AFTER 26 years with the Clough group, including eight as managing director, Brian Hewitt is discovering life outside a big company.
Since retiring last month, Mr Hewitt has found some extra time for golf and sailing, but he remains very active as a company director and as a board member on a range of government, educational and industry organisations.
Mr Hewitt’s retirement was part of a wider restructuring at Clough, as the company seeks to deal with problem contracts and the prospect of an annual loss.
However, when Clough’s corporate history is written, Mr Hewitt is sure to be remembered for his role in building its engineering and construction business in Australia, Asia and the Middle East.
For his efforts in this area, Mr Hewitt has been nominated for his contribution to the export of Australian engineering expertise.
He joined the Clough group in 1977, when it was known as JO Clough & Son.
Mr Hewitt said the group was focused on export opportunities for most of the years he was an employee.
Surprisingly, he credits Alan Bond with a decisive role in the group’s success.
“Alan Bond gave us a job to do in joint venture with Bechtel to build the Harriet oil field, and that was really the major breakthrough into the oil and gas business, not only in Australia but internationally,” he said.
Mr Hewitt has some very clear views about the “substantial competitive advantages” that Australian companies have in Asia and the Middle East.
“Fundamentally what we’ve got to sell is Australian expertise,” he said.
“We are very good, we are relatively cheap, we’re straightforward, we do the job to the best of our ability, we usually finish on time and to budget.
“All these sorts of things are rare and valuable commodities in Asia and the Middle East.”
While offshore oil and gas projects have been the main focus internationally, Clough has also managed a range of onshore mining and infrastructure projects, particularly in Indonesia.
“Of course, all of our Indonesian projects are significantly managed by Australian engineers with Australian experience,” Mr Hewitt said.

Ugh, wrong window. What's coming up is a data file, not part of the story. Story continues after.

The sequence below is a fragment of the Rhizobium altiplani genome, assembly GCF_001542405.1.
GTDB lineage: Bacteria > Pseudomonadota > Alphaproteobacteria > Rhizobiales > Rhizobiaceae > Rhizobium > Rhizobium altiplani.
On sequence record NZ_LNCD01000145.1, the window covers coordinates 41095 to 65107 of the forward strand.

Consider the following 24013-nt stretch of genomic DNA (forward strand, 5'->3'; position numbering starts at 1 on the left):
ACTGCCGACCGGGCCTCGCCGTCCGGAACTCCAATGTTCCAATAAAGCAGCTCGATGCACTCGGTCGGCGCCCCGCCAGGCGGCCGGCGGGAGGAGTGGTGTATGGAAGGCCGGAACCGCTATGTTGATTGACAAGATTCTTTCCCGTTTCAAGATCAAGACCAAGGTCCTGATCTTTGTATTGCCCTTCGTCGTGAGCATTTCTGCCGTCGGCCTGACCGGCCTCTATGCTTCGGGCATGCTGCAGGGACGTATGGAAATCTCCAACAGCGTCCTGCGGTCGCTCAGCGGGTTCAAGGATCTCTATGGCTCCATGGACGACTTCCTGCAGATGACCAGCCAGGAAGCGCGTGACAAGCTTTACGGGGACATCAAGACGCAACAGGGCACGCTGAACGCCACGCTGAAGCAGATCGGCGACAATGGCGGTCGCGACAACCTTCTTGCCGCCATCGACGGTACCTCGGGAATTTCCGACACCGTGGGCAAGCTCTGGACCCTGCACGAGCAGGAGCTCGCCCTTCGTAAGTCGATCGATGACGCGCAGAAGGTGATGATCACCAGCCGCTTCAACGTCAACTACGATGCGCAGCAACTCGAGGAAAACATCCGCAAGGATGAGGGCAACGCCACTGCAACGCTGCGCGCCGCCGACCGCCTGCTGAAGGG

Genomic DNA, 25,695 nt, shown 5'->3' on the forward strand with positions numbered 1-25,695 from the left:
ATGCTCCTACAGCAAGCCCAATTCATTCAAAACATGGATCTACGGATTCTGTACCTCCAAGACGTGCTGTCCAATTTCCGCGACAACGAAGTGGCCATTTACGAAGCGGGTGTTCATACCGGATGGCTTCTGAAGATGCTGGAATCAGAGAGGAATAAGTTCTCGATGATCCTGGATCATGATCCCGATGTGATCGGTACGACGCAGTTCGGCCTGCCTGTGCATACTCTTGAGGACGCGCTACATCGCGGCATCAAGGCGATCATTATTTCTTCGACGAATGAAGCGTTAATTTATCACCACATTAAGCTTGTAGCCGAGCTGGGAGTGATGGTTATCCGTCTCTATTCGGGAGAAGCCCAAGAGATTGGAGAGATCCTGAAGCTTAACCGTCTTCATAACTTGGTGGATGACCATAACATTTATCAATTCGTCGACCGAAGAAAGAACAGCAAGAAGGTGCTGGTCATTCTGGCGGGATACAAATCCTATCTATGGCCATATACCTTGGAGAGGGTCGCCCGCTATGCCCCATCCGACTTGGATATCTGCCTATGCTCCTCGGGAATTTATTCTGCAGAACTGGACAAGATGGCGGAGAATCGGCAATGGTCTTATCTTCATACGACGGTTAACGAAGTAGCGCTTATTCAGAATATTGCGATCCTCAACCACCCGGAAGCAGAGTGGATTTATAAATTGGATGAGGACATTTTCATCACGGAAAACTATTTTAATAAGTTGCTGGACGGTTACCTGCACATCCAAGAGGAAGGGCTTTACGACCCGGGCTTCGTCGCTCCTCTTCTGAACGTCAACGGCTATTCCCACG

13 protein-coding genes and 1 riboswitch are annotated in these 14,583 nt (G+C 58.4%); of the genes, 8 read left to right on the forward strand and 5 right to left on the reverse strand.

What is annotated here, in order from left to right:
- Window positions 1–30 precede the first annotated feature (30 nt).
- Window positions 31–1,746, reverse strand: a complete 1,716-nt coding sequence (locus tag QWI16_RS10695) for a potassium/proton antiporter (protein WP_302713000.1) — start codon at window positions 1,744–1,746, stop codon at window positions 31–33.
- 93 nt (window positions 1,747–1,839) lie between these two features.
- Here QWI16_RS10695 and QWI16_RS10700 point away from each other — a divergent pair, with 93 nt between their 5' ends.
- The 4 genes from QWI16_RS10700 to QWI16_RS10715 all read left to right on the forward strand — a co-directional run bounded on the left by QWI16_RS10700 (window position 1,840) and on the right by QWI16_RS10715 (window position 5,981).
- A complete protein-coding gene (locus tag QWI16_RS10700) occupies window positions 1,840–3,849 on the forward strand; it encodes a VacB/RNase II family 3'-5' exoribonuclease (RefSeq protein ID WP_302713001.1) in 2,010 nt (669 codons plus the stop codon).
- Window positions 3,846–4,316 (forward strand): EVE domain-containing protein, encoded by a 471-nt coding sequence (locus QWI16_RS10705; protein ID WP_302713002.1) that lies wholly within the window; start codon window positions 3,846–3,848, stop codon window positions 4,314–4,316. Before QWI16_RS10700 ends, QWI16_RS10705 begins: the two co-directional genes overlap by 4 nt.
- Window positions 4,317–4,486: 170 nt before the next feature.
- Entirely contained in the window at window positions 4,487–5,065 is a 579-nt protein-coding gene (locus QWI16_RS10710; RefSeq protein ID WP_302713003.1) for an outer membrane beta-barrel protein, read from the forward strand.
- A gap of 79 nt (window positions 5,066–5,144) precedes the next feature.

“That’s our core strength. The Australian engineering skill; that’s really what we are exporting.”
The Indonesian growth has also been aided by the acquisition of a major shareholding in local company PT Petrosea.
“It gives you more credibility. They are seen as an Indonesian company with overseas expertise.”
Mr Hewitt said his number one message for people wanting to penetrate the Asian market was to have “patience, perseverance and determination”.
“It’s not easy, its very difficult,” he said.
“Its not simply a matter of finding the right partner or the right agent.
“Our most successful formula invariably is in joint ventures where you have common objectives.”
Mr Hewitt said joint ventures had also been very important in helping the group to grow in Australia.
Looking back at his career, Mr Hewitt said the best project for him personally was the Pagerungan gas project in Indonesia in the early 1990s.
“This was the biggest project we had ever undertaken, we worked for Atlantic Richfield, we engineered and built an entire gas processing plant with offshore collection facilities on a little island north of Bali,” he said.
“We finished on time, we made some money, it was a fantastic project.
“It was the culmination of a lot of work we had done before. We had done every element of the project before and on this occasion it all came together in one project.”
Since retiring from Clough in July, Mr Hewitt has become chairman of Acumen Property Securities and a director of listed scaffolding company PCH Group.
He has also continued as a councillor at Curtin University and board member of the Chamber of Commerce and Industry of WA.
However his real passion is promoting the capabilities of Australian industry.
To that end, he is chairman of the Federal Government’s national infrastructure and engineering forum, whose role is “to ensure Australian expertise is being recognised by the big resource developers”.
Mr Hewitt is also chairman of the advisory board of the Industrial Supplies Office of WA, which seeks to maximise local content on big projects.
He sees a role for both local industry, which he says needs to pursue e-business strategies so they can be part of the international procurement scene, and government, which must continually promote the capabilities of Australian industry.
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